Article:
We once saw a man draw some black dots. We looked and could make nothing of them but an irregular assemblage of black dots. Then he drew a few lines, put in a few rests, then a clef at the beginning, and we saw these black dots were musical notes. On sounding them we were singing,

“Praise God from whom all blessings flow,
Praise Him all creatures here below.”

There are many black dots and black spots in our lives, and we cannot understand why they are there or why God permitted them to come. But if we let God come into our lives, and adjust the dots in the proper way, and draw the lines He wants, and separate this from that, and put in the rests at the proper places; out of the black dots and spots in our lives He will make a glorious harmony.

Let us not hinder Him in this glorious work!

 

Would we know that the major chords were sweet,
If there were no minor key?
Would the painter’s work be fair to our eyes,
Without shade on land or sea?
Would we know the meaning of happiness,
Would we feel that the day was bright,
If we’d never known what it was to grieve,
Nor gazed on the dark of night?

(Many men owe the grandeur of their lives to their tremendous difficulties ) Charles Spurgeon

 

When the musician presses the black keys on the great organ, the music is as sweet as when he touches the white ones, but to get the capacity of the instrument he must touch them all.

@wearywithsorrow

Cathey Lynn

The Fruit of the Spirit – Long suffering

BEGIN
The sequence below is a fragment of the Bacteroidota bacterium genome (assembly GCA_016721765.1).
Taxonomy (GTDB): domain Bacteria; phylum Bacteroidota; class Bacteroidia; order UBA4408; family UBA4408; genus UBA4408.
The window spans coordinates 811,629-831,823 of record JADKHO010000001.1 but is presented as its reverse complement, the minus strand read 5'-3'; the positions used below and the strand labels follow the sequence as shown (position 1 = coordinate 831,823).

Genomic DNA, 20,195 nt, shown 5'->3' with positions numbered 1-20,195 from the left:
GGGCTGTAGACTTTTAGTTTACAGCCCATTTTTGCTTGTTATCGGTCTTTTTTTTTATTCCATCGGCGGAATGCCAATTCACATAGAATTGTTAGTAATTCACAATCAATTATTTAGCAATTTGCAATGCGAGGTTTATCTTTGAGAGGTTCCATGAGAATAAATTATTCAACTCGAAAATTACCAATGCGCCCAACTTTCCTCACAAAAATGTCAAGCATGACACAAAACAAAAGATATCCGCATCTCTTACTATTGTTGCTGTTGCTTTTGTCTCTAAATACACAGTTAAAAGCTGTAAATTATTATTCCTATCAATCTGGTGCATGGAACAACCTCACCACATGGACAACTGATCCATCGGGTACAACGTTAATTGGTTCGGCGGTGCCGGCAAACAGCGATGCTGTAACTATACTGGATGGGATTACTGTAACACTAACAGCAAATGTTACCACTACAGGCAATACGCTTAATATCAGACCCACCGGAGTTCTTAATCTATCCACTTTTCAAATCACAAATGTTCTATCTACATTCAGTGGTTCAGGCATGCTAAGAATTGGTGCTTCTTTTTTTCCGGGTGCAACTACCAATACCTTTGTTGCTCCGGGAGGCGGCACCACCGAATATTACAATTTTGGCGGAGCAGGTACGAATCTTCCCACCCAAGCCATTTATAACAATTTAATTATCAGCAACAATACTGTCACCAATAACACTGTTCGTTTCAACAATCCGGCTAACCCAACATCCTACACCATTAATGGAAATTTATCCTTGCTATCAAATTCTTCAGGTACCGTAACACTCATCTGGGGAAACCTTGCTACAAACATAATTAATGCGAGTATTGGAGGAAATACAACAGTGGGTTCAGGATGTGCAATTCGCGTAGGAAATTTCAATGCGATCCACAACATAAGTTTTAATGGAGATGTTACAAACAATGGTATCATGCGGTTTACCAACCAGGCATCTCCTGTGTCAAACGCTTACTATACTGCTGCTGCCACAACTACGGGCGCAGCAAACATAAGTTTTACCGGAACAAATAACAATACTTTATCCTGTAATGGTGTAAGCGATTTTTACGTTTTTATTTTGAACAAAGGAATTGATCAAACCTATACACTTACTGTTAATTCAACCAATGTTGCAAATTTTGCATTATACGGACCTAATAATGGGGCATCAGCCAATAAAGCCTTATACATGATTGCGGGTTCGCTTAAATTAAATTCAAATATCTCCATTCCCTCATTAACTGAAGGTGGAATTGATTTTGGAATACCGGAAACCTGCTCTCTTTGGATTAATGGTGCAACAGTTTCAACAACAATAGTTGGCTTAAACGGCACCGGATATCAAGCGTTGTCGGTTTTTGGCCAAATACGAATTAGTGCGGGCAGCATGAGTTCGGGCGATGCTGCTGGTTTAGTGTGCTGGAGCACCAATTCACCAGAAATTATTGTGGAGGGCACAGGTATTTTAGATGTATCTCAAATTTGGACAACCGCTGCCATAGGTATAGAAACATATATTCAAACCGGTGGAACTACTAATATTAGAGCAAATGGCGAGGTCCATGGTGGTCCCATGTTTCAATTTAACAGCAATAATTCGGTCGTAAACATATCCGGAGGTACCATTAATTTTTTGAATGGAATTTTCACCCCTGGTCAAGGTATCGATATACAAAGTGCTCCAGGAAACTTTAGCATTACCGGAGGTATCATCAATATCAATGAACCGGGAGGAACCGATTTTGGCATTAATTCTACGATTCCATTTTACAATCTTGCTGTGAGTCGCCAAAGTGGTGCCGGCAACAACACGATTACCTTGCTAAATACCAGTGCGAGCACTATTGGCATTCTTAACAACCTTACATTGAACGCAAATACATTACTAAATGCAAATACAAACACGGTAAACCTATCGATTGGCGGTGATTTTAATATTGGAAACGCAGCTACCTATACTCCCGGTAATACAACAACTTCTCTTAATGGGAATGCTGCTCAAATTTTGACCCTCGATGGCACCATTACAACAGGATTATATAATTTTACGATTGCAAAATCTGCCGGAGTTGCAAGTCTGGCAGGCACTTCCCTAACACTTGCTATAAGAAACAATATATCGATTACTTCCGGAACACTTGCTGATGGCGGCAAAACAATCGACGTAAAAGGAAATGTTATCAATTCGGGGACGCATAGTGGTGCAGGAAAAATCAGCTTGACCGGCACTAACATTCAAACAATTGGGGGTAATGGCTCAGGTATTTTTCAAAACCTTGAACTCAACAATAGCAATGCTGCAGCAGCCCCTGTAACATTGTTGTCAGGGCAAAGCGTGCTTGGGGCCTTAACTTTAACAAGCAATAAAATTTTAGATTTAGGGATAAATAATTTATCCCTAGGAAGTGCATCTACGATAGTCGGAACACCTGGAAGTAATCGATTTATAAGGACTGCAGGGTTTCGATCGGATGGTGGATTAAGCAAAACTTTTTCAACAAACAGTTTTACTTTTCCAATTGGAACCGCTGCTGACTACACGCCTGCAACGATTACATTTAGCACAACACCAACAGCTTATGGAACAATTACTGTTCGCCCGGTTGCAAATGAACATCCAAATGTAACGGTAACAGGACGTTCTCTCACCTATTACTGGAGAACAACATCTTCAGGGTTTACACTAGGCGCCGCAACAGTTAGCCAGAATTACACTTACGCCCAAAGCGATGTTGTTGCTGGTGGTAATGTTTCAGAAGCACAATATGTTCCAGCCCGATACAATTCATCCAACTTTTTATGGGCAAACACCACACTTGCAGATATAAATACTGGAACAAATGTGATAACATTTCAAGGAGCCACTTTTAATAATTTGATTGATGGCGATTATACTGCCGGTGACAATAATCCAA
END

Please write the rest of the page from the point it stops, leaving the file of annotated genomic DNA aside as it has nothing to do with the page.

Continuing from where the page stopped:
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The popular impatiens flowers are so named from seeming to be highly impatient! When their seed pods mature, they explode when touched, sending seeds several yards away. See how this picture illustrates the need for longsuffering, an important fruit of God’s Spirit!

 

July 22, 2017

The Fruit of the Spirit – Longsuffering

 

Anger and animosity can be the result of many negative influences. The evil influence we all are infected with is our own selfish nature. And our human abilities to make major improvements are pitifully weak. We need God’s help!

In Galatians 5:19-21, the apostle Paul refers to our human nature as “the flesh” and our selfish tendencies as the “works of the flesh.” These include “hatred, contentions, jealousies, outbursts of wrath, selfish ambitions, dissensions, heresies, envy, murders”!

Clearly we need the antidote for these traits, which is God’s Spirit!